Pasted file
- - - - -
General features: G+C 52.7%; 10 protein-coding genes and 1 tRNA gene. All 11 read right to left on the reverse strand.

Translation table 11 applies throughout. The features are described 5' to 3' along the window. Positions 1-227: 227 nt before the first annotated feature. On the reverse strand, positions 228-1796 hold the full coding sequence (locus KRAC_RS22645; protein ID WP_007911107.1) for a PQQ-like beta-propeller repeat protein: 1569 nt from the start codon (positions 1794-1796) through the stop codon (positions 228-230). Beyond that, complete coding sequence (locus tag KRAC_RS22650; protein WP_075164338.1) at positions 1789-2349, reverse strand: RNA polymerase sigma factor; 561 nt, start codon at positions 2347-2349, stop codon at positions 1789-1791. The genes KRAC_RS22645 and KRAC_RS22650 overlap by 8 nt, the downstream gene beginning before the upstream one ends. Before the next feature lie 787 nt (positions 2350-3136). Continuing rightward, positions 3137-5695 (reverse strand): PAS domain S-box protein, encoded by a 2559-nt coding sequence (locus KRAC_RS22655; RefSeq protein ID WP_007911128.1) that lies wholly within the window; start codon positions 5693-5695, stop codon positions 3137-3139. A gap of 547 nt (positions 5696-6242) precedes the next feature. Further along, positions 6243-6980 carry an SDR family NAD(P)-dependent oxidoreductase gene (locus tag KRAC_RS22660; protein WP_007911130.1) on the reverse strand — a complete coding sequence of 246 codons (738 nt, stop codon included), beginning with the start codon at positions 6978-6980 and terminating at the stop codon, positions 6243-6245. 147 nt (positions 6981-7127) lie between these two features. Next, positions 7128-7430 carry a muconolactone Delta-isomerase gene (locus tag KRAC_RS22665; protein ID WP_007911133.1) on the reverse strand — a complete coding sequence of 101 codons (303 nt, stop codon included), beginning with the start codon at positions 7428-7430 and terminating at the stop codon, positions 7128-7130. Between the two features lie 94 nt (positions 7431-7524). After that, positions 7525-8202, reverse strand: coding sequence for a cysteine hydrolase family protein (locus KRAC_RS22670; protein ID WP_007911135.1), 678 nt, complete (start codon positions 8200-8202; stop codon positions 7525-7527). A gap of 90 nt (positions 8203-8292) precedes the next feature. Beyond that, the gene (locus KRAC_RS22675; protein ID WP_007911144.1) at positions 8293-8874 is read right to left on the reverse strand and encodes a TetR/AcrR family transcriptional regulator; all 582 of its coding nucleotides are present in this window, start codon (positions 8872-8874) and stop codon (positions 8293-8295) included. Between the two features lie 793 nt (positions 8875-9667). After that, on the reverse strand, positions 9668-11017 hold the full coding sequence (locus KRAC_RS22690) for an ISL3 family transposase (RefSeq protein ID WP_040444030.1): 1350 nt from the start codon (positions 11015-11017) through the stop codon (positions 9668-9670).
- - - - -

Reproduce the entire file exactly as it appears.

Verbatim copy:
General features: G+C 52.7%; 10 protein-coding genes and 1 tRNA gene. All 11 read right to left on the reverse strand.

Translation table 11 applies throughout. The features are described 5' to 3' along the window. Positions 1-227: 227 nt before the first annotated feature. On the reverse strand, positions 228-1796 hold the full coding sequence (locus KRAC_RS22645; protein ID WP_007911107.1) for a PQQ-like beta-propeller repeat protein: 1569 nt from the start codon (positions 1794-1796) through the stop codon (positions 228-230). Beyond that, complete coding sequence (locus tag KRAC_RS22650; protein WP_075164338.1) at positions 1789-2349, reverse strand: RNA polymerase sigma factor; 561 nt, start codon at positions 2347-2349, stop codon at positions 1789-1791. The genes KRAC_RS22645 and KRAC_RS22650 overlap by 8 nt, the downstream gene beginning before the upstream one ends. Before the next feature lie 787 nt (positions 2350-3136). Continuing rightward, positions 3137-5695 (reverse strand): PAS domain S-box protein, encoded by a 2559-nt coding sequence (locus KRAC_RS22655; RefSeq protein ID WP_007911128.1) that lies wholly within the window; start codon positions 5693-5695, stop codon positions 3137-3139. A gap of 547 nt (positions 5696-6242) precedes the next feature. Further along, positions 6243-6980 carry an SDR family NAD(P)-dependent oxidoreductase gene (locus tag KRAC_RS22660; protein WP_007911130.1) on the reverse strand — a complete coding sequence of 246 codons (738 nt, stop codon included), beginning with the start codon at positions 6978-6980 and terminating at the stop codon, positions 6243-6245. 147 nt (positions 6981-7127) lie between these two features. Next, positions 7128-7430 carry a muconolactone Delta-isomerase gene (locus tag KRAC_RS22665; protein ID WP_007911133.1) on the reverse strand — a complete coding sequence of 101 codons (303 nt, stop codon included), beginning with the start codon at positions 7428-7430 and terminating at the stop codon, positions 7128-7130. Between the two features lie 94 nt (positions 7431-7524). After that, positions 7525-8202, reverse strand: coding sequence for a cysteine hydrolase family protein (locus KRAC_RS22670; protein ID WP_007911135.1), 678 nt, complete (start codon positions 8200-8202; stop codon positions 7525-7527). A gap of 90 nt (positions 8203-8292) precedes the next feature. Beyond that, the gene (locus KRAC_RS22675; protein ID WP_007911144.1) at positions 8293-8874 is read right to left on the reverse strand and encodes a TetR/AcrR family transcriptional regulator; all 582 of its coding nucleotides are present in this window, start codon (positions 8872-8874) and stop codon (positions 8293-8295) included. Between the two features lie 793 nt (positions 8875-9667). After that, on the reverse strand, positions 9668-11017 hold the full coding sequence (locus KRAC_RS22690) for an ISL3 family transposase (RefSeq protein ID WP_040444030.1): 1350 nt from the start codon (positions 11015-11017) through the stop codon (positions 9668-9670).